The Kings and Queens of Comedy definitely raised the fashion bar for all comedians. I have been blessed to have had the opportunity speak with both Steve Harvey and Cedric the Entertainer on this subject and the general consensus is you dress up (in suits) mostly out of respect for your audience. These shows are events. People prepare for months getting their best clothes together and it is your duty to at the very least present your best.
When I wear a suit on stage I hit the stage with a since of pride. Although , I once had an manager tell me not to dress up for a showcase, he said that I should look like I wanted to make it, and not that I already had made it. I said to myself that sounds like some B. S. I wore my suit and proceeded to be completely ignored by powers that be…Maybe he was right.
My good friend Comedian Joey “J-Dub” Wells. Is at home on stage with a pair jeans and a designer T-shirt. Joey is completely devoted to his hip-hop look. Even Joey has begun to make the suit transition, he has been sited on stage recently suited and booted, cufflinks and all.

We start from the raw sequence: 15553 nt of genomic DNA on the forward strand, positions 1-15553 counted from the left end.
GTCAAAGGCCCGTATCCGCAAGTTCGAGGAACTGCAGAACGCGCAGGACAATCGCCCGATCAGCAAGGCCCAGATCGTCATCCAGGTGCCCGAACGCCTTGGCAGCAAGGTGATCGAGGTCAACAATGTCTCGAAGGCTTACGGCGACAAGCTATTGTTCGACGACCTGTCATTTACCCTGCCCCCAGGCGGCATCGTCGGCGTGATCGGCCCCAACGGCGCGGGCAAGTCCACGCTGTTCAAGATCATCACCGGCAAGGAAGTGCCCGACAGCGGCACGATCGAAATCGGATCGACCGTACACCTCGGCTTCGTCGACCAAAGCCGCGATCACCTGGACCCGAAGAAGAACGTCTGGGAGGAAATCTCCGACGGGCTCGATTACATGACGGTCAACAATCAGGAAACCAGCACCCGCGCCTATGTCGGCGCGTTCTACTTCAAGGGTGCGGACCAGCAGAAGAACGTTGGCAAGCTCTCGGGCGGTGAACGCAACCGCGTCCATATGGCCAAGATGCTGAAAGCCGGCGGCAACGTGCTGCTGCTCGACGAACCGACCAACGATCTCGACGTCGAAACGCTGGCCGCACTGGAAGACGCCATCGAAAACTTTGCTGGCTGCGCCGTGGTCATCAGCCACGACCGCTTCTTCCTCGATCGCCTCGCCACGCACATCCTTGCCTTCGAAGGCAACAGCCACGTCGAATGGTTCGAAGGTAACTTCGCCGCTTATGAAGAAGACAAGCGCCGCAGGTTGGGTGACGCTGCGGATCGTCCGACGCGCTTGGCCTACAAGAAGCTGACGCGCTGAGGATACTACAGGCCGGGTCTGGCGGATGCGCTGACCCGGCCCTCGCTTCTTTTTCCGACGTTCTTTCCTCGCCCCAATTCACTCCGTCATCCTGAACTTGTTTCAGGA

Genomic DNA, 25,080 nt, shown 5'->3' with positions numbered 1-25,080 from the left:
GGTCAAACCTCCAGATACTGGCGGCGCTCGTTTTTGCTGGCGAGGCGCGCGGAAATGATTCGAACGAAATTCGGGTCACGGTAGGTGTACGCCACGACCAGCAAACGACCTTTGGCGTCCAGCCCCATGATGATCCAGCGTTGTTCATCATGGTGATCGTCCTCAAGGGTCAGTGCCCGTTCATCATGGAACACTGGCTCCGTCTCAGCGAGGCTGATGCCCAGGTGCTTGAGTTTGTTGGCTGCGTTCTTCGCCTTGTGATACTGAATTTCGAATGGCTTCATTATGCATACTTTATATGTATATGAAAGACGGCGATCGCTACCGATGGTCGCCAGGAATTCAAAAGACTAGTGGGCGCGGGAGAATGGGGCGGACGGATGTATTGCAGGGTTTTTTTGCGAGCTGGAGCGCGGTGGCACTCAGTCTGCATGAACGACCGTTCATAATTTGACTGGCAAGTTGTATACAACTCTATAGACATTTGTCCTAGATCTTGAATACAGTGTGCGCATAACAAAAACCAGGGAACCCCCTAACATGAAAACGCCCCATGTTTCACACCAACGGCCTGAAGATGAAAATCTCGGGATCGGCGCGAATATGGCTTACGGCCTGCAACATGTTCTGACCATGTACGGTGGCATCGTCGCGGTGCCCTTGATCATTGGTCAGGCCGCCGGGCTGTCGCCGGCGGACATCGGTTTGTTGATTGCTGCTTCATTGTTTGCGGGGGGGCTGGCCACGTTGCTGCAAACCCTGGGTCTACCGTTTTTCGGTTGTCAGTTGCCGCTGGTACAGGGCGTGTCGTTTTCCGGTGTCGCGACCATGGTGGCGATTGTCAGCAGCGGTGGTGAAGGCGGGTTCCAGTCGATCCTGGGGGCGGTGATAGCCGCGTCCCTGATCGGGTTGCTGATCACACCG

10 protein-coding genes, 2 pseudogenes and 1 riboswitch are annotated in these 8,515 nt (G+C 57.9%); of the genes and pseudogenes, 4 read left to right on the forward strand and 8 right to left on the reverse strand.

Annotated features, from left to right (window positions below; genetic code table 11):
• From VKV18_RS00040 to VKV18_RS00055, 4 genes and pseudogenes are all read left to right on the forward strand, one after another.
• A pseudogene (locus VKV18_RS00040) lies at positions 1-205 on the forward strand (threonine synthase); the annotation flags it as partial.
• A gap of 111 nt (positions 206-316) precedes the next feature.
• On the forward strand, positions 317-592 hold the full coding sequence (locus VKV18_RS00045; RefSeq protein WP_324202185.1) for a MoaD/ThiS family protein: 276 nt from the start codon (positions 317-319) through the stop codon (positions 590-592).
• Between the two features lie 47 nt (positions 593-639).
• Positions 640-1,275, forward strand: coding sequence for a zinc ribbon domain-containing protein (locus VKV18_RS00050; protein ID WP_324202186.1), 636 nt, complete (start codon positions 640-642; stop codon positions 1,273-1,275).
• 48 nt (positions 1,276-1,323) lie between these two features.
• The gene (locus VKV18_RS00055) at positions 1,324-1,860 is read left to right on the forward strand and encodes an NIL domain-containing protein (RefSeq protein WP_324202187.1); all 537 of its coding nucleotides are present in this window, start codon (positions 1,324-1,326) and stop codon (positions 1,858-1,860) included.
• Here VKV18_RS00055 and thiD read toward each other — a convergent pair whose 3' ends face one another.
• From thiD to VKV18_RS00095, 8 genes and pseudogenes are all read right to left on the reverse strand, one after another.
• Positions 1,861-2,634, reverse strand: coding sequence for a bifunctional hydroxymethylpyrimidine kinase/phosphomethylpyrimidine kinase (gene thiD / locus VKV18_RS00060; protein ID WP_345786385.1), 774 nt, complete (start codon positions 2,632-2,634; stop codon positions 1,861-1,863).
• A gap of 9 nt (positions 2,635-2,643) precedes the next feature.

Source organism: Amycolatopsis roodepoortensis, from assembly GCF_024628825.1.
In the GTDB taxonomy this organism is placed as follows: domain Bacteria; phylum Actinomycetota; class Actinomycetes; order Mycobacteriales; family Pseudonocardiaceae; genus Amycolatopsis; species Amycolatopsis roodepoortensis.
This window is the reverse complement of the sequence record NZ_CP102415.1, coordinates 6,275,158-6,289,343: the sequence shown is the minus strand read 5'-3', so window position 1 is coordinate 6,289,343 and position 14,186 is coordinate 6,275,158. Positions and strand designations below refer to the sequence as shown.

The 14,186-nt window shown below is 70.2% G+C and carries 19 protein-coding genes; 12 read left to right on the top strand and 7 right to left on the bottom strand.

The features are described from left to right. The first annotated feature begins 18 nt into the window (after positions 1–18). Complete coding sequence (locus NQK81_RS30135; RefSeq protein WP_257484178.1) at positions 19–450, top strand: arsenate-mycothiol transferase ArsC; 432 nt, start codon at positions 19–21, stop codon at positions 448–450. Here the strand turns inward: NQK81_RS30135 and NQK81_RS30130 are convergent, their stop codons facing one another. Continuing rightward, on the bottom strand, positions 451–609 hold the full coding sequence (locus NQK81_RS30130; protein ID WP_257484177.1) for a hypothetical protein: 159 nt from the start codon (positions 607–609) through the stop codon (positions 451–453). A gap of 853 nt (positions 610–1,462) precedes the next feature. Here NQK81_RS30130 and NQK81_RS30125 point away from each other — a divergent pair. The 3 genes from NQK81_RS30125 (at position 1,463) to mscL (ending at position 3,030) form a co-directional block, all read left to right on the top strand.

The question is…Do I dress up? Do I rock a suit? Yes, IF YOU FEEL COMFORTABLE, yep that’s the answer your comfort is paramount. Personally, suits is my thing, but one of my contemporaries Roland “Lil Duval” Powel is a beast onstage with an oversized T-shirt and some sagging’ jeans on. What you wear onstage is a personal choice and when making your choice consider these three things: 1. Your Audience – dress to impress them (your way) 2. Your Comfort – if you are not comfortable you are not funny 3. Your evolution – as you grow up on stage so does our individual look.
This is Rodney Perry and right now I am typing this in my draws. So much for dressing up.
Category: Columns | Tags: Dress, Jay Phillips, Khaki's